RS: Israel is attempting to prove that popular resistance notwithstanding and regardless of taking action in violation of International law it has been successful in carrying on with impunity and been successful in ruling over a disenfranchised population living in the occupied Palestinian territories, taking over their land and making it available to the population of the occupier. It has also succeeded in doing so impervious of the condemnation of the rest of the world.
The instruments used in waging this seemingly successful colonisation that Israel has been promoting and selling to India include surveillance equipment, drones, night vision, more harmful teargas and other crowd control mechanisms.
But this does not tell the whole story because regardless of these methods and sophisticated instruments used, it has not been possible for Israel to violently suppress the spirit of struggle for justice and independence in Palestine. The same can be said of Kashmir. The struggle continues.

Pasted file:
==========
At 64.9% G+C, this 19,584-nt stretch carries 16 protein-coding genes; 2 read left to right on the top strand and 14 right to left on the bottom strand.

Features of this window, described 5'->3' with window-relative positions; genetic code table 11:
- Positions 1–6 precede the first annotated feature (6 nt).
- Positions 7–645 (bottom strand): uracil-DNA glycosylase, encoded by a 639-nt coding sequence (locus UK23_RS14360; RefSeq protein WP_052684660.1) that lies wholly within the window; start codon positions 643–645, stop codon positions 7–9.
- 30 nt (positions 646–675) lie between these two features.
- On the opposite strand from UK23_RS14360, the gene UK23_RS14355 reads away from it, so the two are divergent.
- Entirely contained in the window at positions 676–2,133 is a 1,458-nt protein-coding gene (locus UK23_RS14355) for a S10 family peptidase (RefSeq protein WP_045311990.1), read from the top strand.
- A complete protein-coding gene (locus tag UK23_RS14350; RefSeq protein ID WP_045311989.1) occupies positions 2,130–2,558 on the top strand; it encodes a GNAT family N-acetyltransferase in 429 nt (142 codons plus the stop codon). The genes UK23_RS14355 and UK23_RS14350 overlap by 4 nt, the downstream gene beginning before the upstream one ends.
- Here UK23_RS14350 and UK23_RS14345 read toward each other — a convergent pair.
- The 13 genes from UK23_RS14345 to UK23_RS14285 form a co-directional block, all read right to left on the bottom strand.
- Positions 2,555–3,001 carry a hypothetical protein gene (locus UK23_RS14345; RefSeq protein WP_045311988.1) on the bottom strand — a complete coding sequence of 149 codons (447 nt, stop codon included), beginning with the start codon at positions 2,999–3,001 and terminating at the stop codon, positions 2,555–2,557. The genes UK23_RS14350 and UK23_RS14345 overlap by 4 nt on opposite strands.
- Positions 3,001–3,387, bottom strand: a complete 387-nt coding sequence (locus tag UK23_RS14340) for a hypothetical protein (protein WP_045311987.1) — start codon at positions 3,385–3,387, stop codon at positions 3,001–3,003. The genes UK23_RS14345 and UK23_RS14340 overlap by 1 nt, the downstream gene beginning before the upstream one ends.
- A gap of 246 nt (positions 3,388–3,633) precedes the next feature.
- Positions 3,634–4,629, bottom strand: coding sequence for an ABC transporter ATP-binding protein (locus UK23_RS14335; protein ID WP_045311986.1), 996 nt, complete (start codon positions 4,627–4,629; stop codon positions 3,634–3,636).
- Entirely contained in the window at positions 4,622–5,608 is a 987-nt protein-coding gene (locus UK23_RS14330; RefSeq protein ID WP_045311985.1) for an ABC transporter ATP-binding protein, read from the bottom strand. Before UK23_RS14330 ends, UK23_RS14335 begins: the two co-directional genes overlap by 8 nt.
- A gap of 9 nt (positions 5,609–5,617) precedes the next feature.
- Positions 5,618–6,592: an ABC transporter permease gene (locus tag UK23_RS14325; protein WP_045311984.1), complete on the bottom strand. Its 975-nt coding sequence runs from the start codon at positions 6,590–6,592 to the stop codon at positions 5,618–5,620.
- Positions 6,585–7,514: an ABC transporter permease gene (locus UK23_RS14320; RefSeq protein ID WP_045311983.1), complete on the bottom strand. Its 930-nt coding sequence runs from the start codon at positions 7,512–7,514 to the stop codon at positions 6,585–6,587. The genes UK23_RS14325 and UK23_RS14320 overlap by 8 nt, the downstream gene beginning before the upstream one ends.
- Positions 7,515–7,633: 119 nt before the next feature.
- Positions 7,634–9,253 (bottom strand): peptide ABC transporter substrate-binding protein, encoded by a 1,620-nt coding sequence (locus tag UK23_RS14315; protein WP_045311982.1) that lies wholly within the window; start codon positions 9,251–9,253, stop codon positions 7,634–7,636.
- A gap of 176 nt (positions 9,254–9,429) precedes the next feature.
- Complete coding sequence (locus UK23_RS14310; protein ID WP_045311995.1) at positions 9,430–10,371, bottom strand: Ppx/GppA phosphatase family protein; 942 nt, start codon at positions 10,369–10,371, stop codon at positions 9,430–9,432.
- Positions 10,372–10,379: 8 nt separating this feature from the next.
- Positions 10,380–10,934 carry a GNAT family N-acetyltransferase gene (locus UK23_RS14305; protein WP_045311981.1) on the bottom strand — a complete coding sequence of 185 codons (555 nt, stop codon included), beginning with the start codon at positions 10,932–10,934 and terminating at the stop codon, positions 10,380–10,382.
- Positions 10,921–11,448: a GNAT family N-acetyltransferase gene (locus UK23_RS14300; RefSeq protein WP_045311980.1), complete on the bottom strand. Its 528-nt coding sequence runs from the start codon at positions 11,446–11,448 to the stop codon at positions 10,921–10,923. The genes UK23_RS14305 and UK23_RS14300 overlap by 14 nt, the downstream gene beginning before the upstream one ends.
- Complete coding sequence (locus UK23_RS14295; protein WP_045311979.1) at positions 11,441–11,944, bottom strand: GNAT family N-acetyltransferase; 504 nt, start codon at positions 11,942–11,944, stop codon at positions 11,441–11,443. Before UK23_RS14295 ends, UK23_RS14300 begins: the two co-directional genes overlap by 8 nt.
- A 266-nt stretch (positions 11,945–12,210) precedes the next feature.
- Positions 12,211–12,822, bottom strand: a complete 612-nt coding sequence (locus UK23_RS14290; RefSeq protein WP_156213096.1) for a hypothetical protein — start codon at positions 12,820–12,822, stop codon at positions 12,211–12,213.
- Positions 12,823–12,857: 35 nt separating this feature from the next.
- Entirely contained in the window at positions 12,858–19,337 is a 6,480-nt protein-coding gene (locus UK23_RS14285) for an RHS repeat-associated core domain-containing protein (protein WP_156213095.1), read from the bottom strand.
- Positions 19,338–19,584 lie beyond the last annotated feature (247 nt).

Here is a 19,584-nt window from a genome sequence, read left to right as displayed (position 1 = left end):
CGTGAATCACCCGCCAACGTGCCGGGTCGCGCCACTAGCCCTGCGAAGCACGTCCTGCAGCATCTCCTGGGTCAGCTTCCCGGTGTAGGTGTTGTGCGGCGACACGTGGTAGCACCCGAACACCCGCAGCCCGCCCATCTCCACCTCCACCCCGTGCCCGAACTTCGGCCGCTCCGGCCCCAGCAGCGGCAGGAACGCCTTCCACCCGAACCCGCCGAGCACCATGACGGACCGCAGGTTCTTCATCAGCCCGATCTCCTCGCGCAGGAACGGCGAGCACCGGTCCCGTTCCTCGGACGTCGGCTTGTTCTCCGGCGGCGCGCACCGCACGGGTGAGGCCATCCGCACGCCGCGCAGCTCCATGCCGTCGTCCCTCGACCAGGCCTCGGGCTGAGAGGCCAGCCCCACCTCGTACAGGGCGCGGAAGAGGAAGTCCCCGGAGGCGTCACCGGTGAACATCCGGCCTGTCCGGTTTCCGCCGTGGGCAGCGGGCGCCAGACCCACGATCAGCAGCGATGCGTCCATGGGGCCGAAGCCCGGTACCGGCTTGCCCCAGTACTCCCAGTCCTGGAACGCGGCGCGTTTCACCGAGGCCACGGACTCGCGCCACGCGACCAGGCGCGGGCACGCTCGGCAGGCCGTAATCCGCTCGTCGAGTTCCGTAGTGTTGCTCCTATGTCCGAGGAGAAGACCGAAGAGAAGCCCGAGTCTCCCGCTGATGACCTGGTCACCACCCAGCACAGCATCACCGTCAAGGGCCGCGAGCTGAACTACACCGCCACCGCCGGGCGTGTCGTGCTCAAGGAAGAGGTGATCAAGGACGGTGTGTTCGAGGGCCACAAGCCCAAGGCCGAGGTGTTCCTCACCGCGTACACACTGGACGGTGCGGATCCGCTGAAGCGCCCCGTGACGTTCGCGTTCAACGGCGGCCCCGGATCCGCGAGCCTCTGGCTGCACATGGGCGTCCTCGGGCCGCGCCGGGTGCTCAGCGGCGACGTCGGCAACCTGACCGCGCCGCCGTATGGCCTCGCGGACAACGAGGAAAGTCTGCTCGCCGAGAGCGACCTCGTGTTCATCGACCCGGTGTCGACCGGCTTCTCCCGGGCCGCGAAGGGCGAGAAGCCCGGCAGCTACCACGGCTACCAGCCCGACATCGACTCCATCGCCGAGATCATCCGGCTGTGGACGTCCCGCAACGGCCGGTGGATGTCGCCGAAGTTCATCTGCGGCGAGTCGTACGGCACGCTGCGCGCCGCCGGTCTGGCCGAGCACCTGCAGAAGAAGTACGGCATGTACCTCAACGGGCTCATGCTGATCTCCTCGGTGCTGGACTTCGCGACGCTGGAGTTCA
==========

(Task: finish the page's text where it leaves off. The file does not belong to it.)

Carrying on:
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ICF: Ramallah, the city where you live and where many of your walks start, has been propelled into the centre of events since the beginning of the occupation. While it has been a bubble of sorts with the Palestinian Authority Headquarters, international organisations, everything centred around there, it recently saw wide protests against the PA and its security cooperation. What are your reflections about this city and its transformations over the years?
RS: The full answer to this question is in the pages of my book, Going Home: A Walk through Fifty Years of Occupation. The short answer is that in many ways Ramallah has succeeded despite all attempts at making life as difficult as possible to celebrate the spirit of freedom and resistance through sumoud [perseverance] over the years using different ways of struggle from civil disobedience to harnessing the power of culture.